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In a previous post, ‘Advice for SLPs Working with Mixed Speech Therapy Groups’, the challenges of working with mixed groups were addressed. Sometimes our “small” groups are not only mixed, they’re also sometimes “not so small.” In this post are suggestions for maintaining the efficiency and integrity of your sessions in spite of the “not so small” speech therapy groups.
Planning is critical. Even if you have to modify your plan, it’s critical that you have a plan, and sometimes a backup because at some point or another, the most wonderful therapy plan will flop for one reason or another. This is especially true when your primary therapy plan requires the use of technology.
Another “must have” in large speech therapy groups is behavior management. Establish clear guidelines and expectations. Have these expectations posted in your room. If you’re mobile like many of us are, then consider having a portable copy of rules to which you can direct the attention of your students without having to provide verbal redirection.
Sometimes I like to use exit tickets(click the link to view) – those are pretty generic and can be customized; however, there are several options for themed exit tickets available on TpT as well.
I prefer playing Jeopardy using a Heavy Duty Pocket Chart (for sentence strips) and index cards so that I can revise or add content as needed without using a lot of time. The “homemade” Jeopardy game is also preferred because I don’t have to worry about glitches with technology. Not only does it work well in large groups, but this Jeopardy system also works well with all ages because you can picture cards with early elementary and nonreaders. The key is to keep those cards bound together so that your categories don’t become mixed like your groups.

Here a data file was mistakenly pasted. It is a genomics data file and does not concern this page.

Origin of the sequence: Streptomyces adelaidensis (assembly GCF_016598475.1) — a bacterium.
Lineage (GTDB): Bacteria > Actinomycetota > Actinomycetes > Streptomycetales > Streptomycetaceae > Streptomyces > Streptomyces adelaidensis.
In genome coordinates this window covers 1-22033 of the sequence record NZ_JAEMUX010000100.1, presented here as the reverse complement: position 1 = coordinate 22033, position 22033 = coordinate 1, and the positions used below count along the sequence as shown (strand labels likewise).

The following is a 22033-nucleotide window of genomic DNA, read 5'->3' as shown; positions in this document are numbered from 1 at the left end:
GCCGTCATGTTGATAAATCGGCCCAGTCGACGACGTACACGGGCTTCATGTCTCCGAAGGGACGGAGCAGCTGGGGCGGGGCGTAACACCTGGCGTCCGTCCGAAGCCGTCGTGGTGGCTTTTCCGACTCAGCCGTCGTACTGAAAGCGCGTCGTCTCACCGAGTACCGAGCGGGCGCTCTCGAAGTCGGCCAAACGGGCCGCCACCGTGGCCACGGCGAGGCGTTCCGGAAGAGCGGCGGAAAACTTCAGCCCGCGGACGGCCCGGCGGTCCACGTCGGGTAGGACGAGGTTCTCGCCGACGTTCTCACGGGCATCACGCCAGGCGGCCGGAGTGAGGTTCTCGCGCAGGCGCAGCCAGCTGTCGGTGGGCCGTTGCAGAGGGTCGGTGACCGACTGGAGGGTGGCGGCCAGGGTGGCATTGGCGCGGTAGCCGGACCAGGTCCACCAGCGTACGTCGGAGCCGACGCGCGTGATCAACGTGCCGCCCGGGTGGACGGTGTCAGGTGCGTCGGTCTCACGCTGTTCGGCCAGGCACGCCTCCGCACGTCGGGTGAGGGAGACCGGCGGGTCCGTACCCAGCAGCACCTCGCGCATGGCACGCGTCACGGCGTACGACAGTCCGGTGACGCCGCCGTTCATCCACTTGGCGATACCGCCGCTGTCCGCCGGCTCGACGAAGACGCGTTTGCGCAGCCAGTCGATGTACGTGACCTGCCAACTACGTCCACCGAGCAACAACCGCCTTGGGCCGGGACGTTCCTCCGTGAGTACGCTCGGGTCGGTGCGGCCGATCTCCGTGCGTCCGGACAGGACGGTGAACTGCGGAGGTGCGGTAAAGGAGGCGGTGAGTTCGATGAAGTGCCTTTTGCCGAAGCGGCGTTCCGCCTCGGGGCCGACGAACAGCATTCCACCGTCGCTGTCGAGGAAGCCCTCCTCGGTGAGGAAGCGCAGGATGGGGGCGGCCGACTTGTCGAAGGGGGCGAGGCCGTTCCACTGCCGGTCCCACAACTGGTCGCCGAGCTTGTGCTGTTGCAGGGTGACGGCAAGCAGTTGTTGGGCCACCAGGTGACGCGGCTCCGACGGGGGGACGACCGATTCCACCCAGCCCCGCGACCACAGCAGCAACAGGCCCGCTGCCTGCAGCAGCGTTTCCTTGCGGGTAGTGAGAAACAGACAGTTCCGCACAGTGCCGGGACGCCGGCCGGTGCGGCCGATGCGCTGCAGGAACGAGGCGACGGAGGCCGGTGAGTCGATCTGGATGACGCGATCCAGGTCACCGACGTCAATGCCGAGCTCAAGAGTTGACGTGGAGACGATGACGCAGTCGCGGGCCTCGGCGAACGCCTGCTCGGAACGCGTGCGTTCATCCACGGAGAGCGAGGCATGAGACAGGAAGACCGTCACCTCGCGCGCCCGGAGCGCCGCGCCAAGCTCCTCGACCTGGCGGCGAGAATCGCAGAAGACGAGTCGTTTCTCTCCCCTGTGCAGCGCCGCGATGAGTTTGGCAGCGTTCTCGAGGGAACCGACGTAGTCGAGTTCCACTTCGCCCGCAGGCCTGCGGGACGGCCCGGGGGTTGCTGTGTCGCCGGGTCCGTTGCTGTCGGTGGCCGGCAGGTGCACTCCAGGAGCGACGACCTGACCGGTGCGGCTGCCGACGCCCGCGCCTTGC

Last but not least, make sure you collect therapy data. Your therapy should always be data driven. You may have to think outside the box, but, data collection can and should occur even in “not so small” or large speech therapy groups. Personally, I keep a data binder with my students’ data sheets organized by group; but, for some people this is too bulky or overwhelming.
Remember, you’re an SLP synonymous with superhero. You CAN provide quality therapy in groups regardless of the dynamics in size or goals!
Truvine Walker obtained her undergraduate and graduate degrees in Speech-Language Pathology on the beautiful campus of Valdosta State University in Valdosta, GA. After 3 years of working in the public schools in northern Virginia, Truvine decided to broaden her horizons and explore the world of travel therapy. As a traveling SLP, Truvine has worked in schools, hospitals, skilled nursing facilities, outpatient clinics, and inpatient rehabilitation facilities in a total of 8 different states. Truvine is finishing up her 17th year as an SLP, and is just as excited about the profession as she was in the very first year. In addition to loving learning about all things speech and language, Truvine loves bowling, reading, sightseeing, spending time with family, and of course, traveling.